Daughter brings her mom out of dementia through singing
Kathmandu, December 26
Susan Gustafson had suffered dementia for several years when her family decided she needed around-the-clock care and moved her into a memory care unit at an assisted living facility in Costa Mesa, Calif in California.
Her daughter, Nancy Gustafson, a retired opera singer and artist-in-residence at Northwestern University in Illinois, says when she visited her mom for the first time, she was devastated.
"She was sitting in her wheelchair with her head down at a breakfast table," Nancy Gustafson remembers. "I'll never forget — looking so sad and looking so lost and so confused."
Her mom answered "Yes" and "No" to questions, but Gustafson felt she didn't really understand and answered just to be polite. She says her mother "couldn't put two words together" and didn't recognize her.
She tried looking at family pictures with her, in hopes that it would stir her mother's memory.
"I'd go through photo albums with her ... and she wouldn't show any recognition of anyone," Gustafson says.
After that, Gustafson visited her mom every month. During a visit in October a few years ago, she got an idea about how to make a meaningful connection with her. She wheeled her mom next to the piano in the living room of the care facility and started to play and sing.
"Mom is singing with me!"
She doesn't remember exactly what Christmas carols she sang, but she says she included some of her mother's favorites, such as "Hark! The Herald Angels Sing," "Deck the Halls With Boughs of Holly" and "Angels We Have Heard On High."
As soon as she started, her mother started singing with her. "I caught her out of the corner of my eye," she says. "And I just wanted to jump up and run out to call my sister immediately, saying, 'Mom is singing with me!'"
Gustafson may have been elated, but her mom had a slightly different reaction. Apparently she didn't approve of her daughter's piano skills. After about 15 minutes, Gustafson turned to look at her mom, who said: "You know that's not so good."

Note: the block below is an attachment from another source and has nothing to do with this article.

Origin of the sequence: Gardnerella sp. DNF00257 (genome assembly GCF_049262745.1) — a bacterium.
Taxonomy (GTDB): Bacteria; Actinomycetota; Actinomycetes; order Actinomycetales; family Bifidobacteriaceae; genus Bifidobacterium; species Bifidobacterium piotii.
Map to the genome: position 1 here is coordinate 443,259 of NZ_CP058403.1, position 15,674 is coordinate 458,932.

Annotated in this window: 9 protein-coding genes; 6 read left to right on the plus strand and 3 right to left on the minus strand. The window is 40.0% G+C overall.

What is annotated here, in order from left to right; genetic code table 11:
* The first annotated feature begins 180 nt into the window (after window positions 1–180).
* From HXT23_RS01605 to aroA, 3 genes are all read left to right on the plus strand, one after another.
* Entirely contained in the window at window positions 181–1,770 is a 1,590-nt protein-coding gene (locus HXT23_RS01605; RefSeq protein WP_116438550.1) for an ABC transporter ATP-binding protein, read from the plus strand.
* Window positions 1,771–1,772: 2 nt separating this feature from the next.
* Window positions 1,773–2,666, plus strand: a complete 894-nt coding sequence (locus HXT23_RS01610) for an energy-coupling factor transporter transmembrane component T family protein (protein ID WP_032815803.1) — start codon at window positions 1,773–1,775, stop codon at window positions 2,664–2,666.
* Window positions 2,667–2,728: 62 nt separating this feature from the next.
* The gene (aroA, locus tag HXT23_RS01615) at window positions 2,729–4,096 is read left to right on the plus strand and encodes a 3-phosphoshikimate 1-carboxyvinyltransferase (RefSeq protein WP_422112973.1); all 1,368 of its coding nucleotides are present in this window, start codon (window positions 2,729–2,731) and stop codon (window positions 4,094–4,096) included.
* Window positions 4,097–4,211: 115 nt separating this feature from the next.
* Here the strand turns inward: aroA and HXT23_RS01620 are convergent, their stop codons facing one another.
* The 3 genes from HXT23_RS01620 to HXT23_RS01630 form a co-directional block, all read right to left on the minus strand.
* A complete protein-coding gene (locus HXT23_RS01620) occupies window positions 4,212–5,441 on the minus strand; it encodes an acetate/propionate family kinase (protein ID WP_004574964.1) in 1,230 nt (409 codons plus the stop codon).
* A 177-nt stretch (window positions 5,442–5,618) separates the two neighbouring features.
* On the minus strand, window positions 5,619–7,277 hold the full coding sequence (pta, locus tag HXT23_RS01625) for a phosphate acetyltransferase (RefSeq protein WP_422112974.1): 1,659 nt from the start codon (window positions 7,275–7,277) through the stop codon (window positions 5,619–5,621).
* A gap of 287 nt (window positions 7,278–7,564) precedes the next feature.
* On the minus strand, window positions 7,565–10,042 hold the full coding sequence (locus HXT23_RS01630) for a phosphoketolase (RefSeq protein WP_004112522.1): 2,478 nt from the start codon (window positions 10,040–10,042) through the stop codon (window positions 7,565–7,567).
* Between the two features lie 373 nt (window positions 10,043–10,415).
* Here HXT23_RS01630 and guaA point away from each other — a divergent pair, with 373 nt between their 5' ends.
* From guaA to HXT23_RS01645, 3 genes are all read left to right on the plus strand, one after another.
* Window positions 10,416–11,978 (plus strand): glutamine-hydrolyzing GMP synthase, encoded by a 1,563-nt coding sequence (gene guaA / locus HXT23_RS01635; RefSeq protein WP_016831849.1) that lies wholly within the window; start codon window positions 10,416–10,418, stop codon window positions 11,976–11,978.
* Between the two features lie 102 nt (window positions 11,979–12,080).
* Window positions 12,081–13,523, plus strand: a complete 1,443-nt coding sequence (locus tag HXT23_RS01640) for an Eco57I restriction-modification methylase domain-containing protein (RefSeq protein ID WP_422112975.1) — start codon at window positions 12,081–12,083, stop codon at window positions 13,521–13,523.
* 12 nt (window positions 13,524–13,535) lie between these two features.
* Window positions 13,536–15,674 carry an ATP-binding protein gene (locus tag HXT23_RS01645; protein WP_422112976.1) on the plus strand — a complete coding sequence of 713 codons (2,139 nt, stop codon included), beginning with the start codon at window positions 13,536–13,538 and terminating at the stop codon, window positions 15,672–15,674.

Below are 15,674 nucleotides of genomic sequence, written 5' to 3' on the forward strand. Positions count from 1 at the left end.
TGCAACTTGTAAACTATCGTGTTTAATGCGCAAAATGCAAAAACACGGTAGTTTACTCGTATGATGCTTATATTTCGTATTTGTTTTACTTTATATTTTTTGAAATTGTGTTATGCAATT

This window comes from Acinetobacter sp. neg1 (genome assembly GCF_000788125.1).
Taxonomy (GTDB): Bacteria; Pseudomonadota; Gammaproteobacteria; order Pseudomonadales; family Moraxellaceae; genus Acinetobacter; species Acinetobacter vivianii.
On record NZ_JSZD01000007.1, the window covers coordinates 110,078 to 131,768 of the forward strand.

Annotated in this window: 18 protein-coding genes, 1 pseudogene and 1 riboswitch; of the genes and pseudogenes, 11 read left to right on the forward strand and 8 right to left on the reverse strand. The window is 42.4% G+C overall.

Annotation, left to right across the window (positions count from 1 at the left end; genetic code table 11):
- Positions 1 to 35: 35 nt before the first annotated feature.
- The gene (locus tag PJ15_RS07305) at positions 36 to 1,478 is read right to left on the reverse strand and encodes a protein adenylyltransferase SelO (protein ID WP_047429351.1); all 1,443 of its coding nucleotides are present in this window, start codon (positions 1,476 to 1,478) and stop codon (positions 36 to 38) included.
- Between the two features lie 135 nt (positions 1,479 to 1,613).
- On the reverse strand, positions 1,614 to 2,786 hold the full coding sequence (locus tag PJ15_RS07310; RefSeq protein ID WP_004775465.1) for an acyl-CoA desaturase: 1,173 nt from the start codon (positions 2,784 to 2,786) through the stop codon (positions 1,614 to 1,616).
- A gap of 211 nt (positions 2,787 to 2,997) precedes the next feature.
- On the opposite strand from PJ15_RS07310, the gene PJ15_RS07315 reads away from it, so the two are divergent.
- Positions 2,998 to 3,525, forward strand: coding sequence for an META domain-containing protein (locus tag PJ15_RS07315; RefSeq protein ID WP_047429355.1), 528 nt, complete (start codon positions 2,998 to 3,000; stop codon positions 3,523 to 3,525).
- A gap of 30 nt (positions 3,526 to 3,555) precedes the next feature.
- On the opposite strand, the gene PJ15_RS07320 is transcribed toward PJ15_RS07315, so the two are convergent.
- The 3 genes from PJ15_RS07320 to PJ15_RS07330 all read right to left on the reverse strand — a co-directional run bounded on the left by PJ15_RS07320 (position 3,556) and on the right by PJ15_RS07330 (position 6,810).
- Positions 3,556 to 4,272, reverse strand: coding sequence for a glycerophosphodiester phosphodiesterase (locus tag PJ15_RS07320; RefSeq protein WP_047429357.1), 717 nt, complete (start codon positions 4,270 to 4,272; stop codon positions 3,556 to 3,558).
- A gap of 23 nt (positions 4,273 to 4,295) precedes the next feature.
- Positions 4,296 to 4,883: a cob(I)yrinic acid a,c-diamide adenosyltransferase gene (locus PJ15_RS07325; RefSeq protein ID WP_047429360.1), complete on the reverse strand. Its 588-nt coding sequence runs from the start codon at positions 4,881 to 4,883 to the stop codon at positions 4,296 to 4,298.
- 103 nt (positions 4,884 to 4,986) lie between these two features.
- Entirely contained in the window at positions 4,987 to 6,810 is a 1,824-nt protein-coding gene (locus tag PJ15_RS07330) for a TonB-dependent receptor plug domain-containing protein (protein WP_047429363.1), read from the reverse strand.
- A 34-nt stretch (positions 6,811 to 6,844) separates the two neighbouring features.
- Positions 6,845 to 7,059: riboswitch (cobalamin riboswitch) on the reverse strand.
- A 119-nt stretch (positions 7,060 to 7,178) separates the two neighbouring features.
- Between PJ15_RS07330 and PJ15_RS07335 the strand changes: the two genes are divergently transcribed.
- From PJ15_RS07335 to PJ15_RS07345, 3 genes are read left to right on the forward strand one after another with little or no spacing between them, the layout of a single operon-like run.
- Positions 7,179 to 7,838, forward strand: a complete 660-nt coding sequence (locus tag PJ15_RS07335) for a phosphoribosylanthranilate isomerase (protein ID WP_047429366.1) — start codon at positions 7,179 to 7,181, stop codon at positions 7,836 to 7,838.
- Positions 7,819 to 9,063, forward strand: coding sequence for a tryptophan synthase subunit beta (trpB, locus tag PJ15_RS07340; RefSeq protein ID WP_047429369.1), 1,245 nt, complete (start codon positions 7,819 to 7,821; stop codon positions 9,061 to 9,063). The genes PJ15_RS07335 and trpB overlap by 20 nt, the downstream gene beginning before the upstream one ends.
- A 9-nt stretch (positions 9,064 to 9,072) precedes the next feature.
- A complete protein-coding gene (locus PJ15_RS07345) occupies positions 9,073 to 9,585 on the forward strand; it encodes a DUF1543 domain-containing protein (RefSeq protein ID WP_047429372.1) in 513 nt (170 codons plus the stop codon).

Gustafson remembers laughing hard. "That's exactly what my mother would have said to me had she been without Alzheimer's," she says. "She would have said that 30 years ago."
Though Gustafson is a professional singer, she concedes that her piano playing isn't that great. She promised to try harder and not hit the wrong chords. They sang for another 20 minutes, and "as we finished, I turned and looked at her and she said, 'That's much better.' "
Gustafson was floored. "I looked at her and I said, 'Mom, you know we're really getting good.' "
Then she told her mom that Christmas was coming, and "if we practice enough we could go to the shopping center, put out a cup and earn some money."
Gustafson remembers her mom laughed and said "Ha ha! The Gustafson Family Singers!"
And at that moment, their lives and relationship changed, Gustafson says, because all of a sudden "not only was she relating to me and she was cracking a joke, but she knew our last name and she knew that I was related to her."
"Her vocabulary came back"
A few weeks after Gustafson and her mom sang Christmas carols together, she visited again. This time, the two of them sang with everyone else in the memory care unit. They enjoyed songs by Frank Sinatra and from the musicals Camelot and My Fair Lady. They sang for an hour and a half.
Then Gustafson and her brother and sister took their mom to the shopping mall for lunch, where they sat near the koi pond. Gustafson recalls: "She sat there and stayed connected with us verbally and said, 'What a beautiful place. What a beautiful day.' "
Gustafson was excited. "I mean, her vocabulary came back to her after she sang for an hour and a half!"
When they returned to the memory care unit, Gustafson says "she took my face in her hands and she said 'thank you for a wonderful day' and she kissed my forehead."
After that, the family hired a music therapist to visit her mother once a week. Before long, they hired a young singer to sing with her mom for 45 minutes, seven days a week. Gradually, but consistently, her mother started to communicate again. Gustafson was so moved she wanted others to experience the same. She started an organization, Songs by Heart, to help assisted living facilities start music therapy programs.
Music therapy is increasingly common in assisted living facilities. Just not common enough, says neuroscientist Kraus. Music therapy, she says, "should be a standard of care for dementia."
(Source: www.npr.org , Story by Patti Neighmond)